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Maria and Mellie Got Lost

How did two young, smart, and beautiful college girls wind up dead from a cocaine-and-heroin overdose?


Maria Pesantez (left) and Mellie Carballo.  

On a warm Thursday night in August, two days before she died, Maria Pesantez, a tan, blonde 18-year-old NYU scholarship student with an appetite for punk rock, was running down her cell-phone battery in her bedroom in Jackson Heights, Queens, laughing and flirting with her boyfriend, Nick Genovese, a bass player in a blisteringly loud college band called Elysia Falls. It was a few weeks before what would have been the start of her sophomore year, and Maria couldn’t bear to be apart from Nick, who was spending the summer at home in Washington, D.C. The call went on for so long that Maria had to ask to borrow her sister’s cell phone to keep talking. All the while, she was multitasking on her laptop, scouring the Web for a stray ticket to the Warped Tour, the hardcore megashow with one of her favorite bands, Fall Out Boy, that was coming to Camden, New Jersey, that Friday and Randalls Island on Saturday. But it was no use. Although many of her friends had tickets, Maria was shut out.

From an early age, Maria had been the family achiever—the good daughter destined to fulfill her immigrant parents’ high expectations. Marcia and Juan Carlos Pesantez had moved to New York from Ecuador when Maria was 7, and almost immediately Maria stood out. With a mind for math, Maria earned straight A’s with little effort at Saint Vincent Ferrer High School, an all-girls Catholic school on Manhattan’s East Side that she’d attended on scholarship. If she cut loose at all, it was with punk—the Ramones, the Clash, almost anything loud. And with fashion: Maria had several ear-piercings and for a time dyed the tips of her hair red, hiding both alterations from her teachers with a wig. She was a little chubby, but dressing like a punk allowed her to conceal her body with oversize band T-shirts. Maria and a few close friends mostly hung out at each other’s houses; now and then they’d save up to go dancing or to a concert, but her mother could count on one hand the times Maria came home late with alcohol on her breath. In her senior year, everything Maria had worked for paid off. She was accepted at both Columbia and Harvard, but she turned down both to stay close to home and attend NYU, on an almost full scholarship.

In her freshman year, Maria had begun to change. Thanks to Herbalife, a gym regimen, and liposuction during winter break, she had lost 30 pounds. Lately, Maria had been taking pictures of her new, thinner self, and she’d laugh triumphantly when people told her she looked like Mariah Carey. She loved meeting boys, going out to shows, and staying up late; drinking was a big part of that, too. A year ago, she pierced the underside of her tongue without telling her parents. But she’d still pop by Jackson Heights for surprise visits, and bring friends back to crash on her parents’ couch and have pancakes the next morning.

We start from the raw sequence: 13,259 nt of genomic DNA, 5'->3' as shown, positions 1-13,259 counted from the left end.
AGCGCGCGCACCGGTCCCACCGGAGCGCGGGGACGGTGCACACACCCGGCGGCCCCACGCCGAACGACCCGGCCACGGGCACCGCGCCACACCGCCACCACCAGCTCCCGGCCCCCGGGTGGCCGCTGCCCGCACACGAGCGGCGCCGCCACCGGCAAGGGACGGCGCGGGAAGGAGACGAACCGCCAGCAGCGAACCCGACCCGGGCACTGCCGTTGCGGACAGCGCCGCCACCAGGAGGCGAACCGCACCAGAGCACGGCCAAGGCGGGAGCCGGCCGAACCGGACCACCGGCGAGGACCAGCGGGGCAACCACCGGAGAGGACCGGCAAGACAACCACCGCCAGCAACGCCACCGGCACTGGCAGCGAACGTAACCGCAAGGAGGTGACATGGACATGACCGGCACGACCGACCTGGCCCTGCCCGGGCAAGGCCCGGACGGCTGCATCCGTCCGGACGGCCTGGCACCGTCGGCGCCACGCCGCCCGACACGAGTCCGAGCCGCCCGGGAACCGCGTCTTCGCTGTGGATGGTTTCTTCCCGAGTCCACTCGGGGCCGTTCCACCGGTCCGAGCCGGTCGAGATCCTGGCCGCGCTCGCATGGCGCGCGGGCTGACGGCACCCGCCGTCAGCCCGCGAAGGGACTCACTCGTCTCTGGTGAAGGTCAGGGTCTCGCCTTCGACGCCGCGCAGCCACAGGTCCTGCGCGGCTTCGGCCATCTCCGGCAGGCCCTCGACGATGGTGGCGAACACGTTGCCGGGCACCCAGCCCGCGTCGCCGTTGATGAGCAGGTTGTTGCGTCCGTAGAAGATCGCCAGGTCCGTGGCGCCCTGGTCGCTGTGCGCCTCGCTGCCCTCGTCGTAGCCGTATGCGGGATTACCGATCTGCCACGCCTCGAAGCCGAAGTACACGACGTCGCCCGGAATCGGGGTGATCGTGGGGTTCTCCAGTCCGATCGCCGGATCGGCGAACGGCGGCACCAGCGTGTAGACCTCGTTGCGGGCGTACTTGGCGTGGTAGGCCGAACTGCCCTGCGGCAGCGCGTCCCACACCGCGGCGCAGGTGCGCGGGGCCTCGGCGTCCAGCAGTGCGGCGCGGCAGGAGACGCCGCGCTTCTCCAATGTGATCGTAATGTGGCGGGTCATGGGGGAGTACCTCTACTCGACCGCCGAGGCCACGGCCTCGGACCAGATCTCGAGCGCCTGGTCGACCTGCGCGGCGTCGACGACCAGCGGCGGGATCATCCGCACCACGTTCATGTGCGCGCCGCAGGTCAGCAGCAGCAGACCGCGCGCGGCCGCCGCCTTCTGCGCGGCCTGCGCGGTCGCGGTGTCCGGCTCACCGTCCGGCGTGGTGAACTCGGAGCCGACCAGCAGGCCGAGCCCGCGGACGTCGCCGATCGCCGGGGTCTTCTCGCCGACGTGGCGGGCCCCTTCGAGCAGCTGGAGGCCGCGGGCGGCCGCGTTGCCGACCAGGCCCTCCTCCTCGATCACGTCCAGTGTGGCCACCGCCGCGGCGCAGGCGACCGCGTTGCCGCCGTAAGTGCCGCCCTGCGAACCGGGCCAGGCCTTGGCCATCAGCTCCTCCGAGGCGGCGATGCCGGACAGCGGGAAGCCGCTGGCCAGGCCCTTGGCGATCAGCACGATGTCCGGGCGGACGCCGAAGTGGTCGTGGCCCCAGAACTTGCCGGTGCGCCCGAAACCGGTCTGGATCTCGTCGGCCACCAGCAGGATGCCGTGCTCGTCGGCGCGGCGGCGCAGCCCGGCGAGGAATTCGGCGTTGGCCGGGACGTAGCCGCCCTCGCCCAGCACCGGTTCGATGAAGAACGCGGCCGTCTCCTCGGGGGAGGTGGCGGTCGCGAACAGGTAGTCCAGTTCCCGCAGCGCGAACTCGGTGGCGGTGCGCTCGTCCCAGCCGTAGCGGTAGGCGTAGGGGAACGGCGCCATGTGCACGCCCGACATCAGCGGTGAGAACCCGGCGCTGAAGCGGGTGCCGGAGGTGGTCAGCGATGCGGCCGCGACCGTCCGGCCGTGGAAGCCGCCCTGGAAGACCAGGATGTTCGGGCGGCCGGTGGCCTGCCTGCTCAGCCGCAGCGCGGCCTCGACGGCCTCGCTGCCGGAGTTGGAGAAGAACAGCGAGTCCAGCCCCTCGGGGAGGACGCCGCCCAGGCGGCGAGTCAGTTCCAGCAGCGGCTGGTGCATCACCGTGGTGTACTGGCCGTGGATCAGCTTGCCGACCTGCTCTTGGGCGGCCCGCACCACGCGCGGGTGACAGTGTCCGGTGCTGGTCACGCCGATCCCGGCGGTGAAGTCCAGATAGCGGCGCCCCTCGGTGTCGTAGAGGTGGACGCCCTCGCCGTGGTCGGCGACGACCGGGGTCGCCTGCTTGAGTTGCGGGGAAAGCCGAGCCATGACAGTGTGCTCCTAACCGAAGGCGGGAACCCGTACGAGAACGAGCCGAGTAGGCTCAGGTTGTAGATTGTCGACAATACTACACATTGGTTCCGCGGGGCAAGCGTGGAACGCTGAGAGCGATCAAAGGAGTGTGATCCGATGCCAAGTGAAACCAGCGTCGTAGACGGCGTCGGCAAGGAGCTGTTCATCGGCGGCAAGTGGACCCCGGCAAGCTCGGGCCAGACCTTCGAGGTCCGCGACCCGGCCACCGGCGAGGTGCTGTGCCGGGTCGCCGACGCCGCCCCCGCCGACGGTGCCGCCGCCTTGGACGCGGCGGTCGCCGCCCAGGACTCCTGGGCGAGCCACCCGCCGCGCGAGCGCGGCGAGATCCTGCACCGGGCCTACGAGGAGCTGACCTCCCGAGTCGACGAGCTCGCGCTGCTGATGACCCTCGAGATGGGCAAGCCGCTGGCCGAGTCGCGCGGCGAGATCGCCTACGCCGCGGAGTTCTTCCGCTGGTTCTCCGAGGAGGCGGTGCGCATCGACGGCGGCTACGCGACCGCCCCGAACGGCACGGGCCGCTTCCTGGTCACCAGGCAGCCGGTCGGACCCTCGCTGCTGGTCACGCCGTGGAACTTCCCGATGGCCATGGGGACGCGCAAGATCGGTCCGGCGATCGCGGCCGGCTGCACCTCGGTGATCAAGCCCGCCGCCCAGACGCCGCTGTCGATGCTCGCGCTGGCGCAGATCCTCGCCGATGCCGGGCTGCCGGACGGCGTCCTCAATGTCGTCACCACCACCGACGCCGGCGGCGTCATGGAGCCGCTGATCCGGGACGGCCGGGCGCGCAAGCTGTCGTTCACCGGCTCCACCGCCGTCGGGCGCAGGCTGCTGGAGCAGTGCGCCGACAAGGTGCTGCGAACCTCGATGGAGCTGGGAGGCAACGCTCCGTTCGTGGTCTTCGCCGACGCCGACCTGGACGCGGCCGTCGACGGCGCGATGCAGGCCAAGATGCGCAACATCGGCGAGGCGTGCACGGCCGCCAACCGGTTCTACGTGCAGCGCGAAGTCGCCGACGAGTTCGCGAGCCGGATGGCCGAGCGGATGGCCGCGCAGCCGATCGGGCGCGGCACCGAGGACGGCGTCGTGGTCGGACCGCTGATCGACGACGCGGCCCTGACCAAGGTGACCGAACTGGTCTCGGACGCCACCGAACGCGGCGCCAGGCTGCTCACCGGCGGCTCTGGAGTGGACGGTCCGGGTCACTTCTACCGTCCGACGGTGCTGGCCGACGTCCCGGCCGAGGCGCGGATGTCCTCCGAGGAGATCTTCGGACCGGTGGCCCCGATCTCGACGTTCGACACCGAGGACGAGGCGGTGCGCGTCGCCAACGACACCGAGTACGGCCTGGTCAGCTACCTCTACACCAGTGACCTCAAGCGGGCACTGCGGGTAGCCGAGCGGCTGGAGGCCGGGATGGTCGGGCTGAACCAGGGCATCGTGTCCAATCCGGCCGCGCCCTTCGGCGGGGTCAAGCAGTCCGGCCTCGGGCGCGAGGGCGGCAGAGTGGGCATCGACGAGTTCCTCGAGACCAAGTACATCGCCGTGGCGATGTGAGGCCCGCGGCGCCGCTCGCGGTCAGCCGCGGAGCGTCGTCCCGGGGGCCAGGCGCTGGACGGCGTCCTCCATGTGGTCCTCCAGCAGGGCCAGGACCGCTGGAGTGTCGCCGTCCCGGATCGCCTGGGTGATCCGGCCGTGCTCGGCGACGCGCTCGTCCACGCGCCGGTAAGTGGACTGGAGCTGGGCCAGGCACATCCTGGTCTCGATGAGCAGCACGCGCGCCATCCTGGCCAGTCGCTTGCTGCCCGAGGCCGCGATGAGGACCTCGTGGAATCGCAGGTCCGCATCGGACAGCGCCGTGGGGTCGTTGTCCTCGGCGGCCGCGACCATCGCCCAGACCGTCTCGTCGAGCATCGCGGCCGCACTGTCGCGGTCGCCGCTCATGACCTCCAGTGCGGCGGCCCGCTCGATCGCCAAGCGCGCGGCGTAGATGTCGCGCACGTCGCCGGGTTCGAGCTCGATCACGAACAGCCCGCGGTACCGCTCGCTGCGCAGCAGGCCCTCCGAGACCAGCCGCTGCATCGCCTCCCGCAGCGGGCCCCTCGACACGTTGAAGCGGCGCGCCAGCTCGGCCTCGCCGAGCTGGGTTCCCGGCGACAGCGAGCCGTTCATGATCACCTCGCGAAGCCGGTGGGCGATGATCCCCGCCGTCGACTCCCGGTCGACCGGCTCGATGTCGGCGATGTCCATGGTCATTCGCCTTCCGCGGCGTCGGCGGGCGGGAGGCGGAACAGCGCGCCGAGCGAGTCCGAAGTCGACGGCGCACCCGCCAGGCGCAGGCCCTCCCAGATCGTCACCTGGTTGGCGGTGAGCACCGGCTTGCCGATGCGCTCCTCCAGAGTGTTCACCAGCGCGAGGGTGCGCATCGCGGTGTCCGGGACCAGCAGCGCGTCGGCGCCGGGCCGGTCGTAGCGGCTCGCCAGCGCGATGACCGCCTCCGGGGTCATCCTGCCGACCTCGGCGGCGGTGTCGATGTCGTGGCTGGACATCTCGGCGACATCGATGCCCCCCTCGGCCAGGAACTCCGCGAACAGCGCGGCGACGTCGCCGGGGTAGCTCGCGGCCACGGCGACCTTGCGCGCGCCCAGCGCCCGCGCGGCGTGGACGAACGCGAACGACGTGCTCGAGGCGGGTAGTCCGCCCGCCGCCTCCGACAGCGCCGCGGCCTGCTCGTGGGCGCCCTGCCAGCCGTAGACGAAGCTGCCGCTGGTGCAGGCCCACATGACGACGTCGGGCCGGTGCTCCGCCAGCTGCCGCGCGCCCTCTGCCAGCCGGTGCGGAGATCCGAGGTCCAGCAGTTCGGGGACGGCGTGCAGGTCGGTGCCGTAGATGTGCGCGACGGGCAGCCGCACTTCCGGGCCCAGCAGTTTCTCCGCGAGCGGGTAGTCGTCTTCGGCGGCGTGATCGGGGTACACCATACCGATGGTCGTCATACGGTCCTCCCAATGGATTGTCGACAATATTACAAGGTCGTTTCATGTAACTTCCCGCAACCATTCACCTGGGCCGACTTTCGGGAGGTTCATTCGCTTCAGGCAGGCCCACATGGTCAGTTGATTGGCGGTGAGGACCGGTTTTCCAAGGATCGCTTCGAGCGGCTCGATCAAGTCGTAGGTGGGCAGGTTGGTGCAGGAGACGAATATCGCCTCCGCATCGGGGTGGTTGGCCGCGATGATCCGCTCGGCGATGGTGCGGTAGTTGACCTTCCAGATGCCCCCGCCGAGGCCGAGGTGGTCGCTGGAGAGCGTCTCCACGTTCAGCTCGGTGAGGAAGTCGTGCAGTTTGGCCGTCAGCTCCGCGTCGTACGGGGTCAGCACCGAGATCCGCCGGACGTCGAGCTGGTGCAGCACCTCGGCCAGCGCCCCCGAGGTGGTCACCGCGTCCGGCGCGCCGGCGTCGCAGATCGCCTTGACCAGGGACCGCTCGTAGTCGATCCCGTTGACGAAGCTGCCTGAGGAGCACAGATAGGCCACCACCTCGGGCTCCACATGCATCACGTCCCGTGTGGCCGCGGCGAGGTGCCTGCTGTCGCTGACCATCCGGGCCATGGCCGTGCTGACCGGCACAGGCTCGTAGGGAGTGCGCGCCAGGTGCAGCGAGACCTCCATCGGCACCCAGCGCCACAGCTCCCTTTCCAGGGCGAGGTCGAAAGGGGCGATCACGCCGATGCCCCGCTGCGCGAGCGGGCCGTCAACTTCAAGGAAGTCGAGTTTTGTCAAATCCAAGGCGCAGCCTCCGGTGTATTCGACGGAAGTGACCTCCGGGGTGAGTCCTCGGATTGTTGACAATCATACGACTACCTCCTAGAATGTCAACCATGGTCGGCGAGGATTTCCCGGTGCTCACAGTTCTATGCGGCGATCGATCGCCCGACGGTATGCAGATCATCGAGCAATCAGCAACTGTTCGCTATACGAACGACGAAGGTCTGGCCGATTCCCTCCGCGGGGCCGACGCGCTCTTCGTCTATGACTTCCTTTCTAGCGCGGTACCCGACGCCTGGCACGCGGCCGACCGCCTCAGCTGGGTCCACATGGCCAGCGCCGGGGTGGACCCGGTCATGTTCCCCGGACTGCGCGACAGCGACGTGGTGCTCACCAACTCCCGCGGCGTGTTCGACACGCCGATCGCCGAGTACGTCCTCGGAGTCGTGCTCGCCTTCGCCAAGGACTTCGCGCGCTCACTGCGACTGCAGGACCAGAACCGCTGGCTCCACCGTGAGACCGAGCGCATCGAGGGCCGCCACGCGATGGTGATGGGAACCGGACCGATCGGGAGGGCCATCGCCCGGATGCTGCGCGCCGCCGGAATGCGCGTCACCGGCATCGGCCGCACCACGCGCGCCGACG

During the summer, Maria and her family had spent six weeks in Ecuador, and Maria now seemed determined to get out and have fun. Warped was a perfect chance. That night, Maria’s parents were somewhat startled to hear her complain that if she’d stayed home from Ecuador, she’d surely have a ticket. She went to bed fuming. But early the next morning, the promise of a ticket appeared to materialize from her high-school friend Mellie.

Like Maria, Mellie Carballo was a talented and charismatic daughter of hard-working immigrants. Her parents looked on her not as a golden child but as a force of nature—independent, unpredictable, eager to bypass teendom for the larger adult world. Mellie’s grades at Saint Vincent’s were not as good as Maria’s. She was the class iconoclast—a precocious individualist who made up her own fashions and fit into no clique. Maria had played at being a punk, but Mellie was more like the real deal; she had dyed the tips of her hair a shocking blue and didn’t bother with a wig. She went out to shows on weeknights and hung out with the bands afterward until dawn. Mellie had left Saint Vincent’s a year early and finished elsewhere but had kept in touch with Maria after she enrolled at Hunter College. An exotic beauty with alabaster skin, ebony hair, and cheekbones that ached to be photographed, she was thinking of becoming a model; in December, she’d gotten a nose job.

And although it had been a few years since Mellie and Maria were close, they were friendly enough for Mellie to have called Maria at 7:45 on Friday morning, August 12, with the promise of a ticket.

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